A unified chemo-mechanical model is developed to simulate stress corrosion cracking (SCC) of high density polyethylene (HDPE) in a chlorinated environment. The model consists of three components, each of which captures a critical aspect of SCC. A chemical kinetics-diffusion model is used to simulate the reactions and migration of chemical substances. The fracture behavior of HDPE is captured by a cohesive crack model, in which the cohesive properties are considered to be dependent on the extent of the chemical degradations. The time-dependent creep behavior of the bulk HDPE material is described by an elastic-viscoplastic constitutive model. This chemo-mechanical model is numerically implemented for finite element (FE) analysis of SCC of HDPE structures. The simulations show two different failure mechanisms depending on the applied stress level: at high stresses, the failure is primarily due to the excessive plastic deformation whereas at low stresses the chemical reactions and diffusion are the dominant factors leading to failure. In addition, examination of detailed crack growth kinetics reveals that at low stress levels the disinfectant concentration has a significant effect on the crack growth behavior through the relative dominance between the chemical reaction and diffusion processes.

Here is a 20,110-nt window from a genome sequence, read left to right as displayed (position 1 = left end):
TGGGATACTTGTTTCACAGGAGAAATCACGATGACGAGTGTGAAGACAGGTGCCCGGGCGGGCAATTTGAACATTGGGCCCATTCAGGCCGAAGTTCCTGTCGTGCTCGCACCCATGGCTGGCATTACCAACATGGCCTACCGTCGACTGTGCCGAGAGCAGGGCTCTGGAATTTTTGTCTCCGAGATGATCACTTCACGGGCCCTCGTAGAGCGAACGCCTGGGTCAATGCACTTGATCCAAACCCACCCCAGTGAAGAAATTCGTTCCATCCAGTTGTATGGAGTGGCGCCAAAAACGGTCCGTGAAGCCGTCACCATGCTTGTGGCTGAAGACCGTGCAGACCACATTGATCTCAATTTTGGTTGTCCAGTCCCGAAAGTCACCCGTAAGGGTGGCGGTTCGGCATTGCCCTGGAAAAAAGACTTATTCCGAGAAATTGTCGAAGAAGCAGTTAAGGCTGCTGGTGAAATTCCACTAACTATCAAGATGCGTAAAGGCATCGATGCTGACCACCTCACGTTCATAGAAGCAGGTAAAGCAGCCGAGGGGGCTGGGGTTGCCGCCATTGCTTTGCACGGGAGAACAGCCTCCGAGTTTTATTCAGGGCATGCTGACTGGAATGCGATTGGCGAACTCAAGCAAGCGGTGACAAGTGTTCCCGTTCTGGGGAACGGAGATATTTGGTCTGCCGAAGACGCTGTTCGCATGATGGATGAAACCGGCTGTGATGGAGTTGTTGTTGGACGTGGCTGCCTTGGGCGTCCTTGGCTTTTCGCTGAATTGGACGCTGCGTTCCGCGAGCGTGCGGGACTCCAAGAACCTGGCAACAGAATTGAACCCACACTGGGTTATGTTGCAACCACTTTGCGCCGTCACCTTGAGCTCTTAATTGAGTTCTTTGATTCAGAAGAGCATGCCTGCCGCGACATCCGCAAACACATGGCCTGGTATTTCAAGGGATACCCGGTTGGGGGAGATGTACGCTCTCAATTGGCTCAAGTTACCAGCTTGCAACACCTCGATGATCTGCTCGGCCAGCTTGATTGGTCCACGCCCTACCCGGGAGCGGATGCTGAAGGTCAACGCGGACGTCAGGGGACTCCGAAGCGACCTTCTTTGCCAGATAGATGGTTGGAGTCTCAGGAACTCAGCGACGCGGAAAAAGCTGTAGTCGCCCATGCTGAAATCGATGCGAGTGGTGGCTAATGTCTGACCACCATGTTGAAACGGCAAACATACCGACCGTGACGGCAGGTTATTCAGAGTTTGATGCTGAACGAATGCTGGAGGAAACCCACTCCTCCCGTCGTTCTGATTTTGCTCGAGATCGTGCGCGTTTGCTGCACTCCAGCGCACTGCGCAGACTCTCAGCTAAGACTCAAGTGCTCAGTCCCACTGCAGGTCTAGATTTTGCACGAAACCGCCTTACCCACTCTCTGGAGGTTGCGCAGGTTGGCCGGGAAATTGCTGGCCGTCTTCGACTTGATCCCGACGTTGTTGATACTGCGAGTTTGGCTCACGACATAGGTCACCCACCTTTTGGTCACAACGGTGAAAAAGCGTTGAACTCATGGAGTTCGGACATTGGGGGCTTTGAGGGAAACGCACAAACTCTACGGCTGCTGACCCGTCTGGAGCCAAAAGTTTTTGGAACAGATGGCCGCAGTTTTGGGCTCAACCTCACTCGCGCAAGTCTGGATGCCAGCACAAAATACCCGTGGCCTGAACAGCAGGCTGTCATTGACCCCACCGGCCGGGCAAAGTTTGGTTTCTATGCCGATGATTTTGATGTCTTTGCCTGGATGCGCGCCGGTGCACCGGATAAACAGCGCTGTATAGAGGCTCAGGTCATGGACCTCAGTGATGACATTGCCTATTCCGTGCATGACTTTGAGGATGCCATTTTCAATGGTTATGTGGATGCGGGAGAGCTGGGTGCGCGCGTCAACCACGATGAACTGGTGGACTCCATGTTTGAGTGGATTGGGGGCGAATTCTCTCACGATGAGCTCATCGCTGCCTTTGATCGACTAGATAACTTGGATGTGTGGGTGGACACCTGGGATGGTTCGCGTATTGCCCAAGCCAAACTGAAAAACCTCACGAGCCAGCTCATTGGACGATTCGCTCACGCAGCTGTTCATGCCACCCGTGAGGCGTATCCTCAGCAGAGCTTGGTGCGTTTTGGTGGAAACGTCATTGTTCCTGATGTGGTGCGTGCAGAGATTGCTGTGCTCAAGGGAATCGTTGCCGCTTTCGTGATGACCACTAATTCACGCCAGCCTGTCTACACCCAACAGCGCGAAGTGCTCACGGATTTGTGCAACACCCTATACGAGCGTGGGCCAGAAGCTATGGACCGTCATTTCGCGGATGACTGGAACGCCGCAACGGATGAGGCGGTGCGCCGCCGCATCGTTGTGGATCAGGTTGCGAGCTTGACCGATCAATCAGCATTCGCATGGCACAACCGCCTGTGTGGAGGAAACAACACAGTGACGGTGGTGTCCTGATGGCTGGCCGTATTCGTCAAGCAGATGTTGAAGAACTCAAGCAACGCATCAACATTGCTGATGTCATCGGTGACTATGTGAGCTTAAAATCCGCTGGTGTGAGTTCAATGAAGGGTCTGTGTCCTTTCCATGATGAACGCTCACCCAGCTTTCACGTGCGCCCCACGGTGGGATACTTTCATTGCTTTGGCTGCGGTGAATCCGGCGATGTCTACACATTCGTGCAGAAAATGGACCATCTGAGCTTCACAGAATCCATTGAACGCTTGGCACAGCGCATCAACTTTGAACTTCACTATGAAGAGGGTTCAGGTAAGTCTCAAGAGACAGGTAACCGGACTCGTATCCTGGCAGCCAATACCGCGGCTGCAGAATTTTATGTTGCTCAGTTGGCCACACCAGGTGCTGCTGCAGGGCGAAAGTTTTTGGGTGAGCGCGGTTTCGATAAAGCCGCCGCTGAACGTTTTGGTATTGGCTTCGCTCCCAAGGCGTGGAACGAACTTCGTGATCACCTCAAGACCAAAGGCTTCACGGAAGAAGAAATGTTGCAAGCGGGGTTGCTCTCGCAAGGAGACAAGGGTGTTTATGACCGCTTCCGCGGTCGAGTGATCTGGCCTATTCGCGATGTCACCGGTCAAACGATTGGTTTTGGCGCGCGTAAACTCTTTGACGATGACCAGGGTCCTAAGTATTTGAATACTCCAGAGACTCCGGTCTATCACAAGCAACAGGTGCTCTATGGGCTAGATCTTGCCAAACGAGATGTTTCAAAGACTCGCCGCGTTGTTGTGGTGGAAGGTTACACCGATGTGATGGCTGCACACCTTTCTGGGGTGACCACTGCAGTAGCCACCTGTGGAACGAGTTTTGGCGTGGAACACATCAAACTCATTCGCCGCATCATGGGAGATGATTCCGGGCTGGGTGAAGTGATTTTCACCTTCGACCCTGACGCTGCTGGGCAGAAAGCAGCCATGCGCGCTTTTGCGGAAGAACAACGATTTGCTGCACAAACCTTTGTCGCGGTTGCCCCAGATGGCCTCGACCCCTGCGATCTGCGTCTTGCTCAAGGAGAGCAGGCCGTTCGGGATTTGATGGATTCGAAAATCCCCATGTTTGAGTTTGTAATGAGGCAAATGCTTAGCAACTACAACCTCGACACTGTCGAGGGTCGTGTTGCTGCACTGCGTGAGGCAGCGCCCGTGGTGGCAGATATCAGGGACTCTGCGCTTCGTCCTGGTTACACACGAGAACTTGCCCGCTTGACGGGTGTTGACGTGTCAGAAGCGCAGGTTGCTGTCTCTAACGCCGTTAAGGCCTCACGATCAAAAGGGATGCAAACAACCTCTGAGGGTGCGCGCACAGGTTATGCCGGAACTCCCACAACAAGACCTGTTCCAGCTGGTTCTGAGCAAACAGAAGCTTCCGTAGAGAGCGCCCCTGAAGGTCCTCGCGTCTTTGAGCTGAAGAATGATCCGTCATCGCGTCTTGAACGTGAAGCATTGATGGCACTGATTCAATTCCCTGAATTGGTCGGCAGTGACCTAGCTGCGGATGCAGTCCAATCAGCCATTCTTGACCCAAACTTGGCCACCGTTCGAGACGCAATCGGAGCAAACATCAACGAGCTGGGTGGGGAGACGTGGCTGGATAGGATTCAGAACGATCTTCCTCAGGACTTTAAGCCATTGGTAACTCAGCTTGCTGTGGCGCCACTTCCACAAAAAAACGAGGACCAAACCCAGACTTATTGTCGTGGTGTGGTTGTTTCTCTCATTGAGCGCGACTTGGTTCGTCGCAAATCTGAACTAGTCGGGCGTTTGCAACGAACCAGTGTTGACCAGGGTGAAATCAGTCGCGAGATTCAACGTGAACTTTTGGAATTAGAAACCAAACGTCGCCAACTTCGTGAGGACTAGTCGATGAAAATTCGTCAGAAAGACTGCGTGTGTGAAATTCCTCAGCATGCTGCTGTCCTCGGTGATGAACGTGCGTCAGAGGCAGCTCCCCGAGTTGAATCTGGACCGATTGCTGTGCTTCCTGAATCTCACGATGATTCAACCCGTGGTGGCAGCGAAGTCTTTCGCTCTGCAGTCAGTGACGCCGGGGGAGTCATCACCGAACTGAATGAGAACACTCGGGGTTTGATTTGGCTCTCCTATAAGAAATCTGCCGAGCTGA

Bibliographical noteFunding Information:
The authors acknowledge the support under Grant No. CMMI-1462080 to the University of Minnesota from the U.S. National Science Foundation .
- Chemical kinetics
- Finite element analysis
- Stress corrosion cracking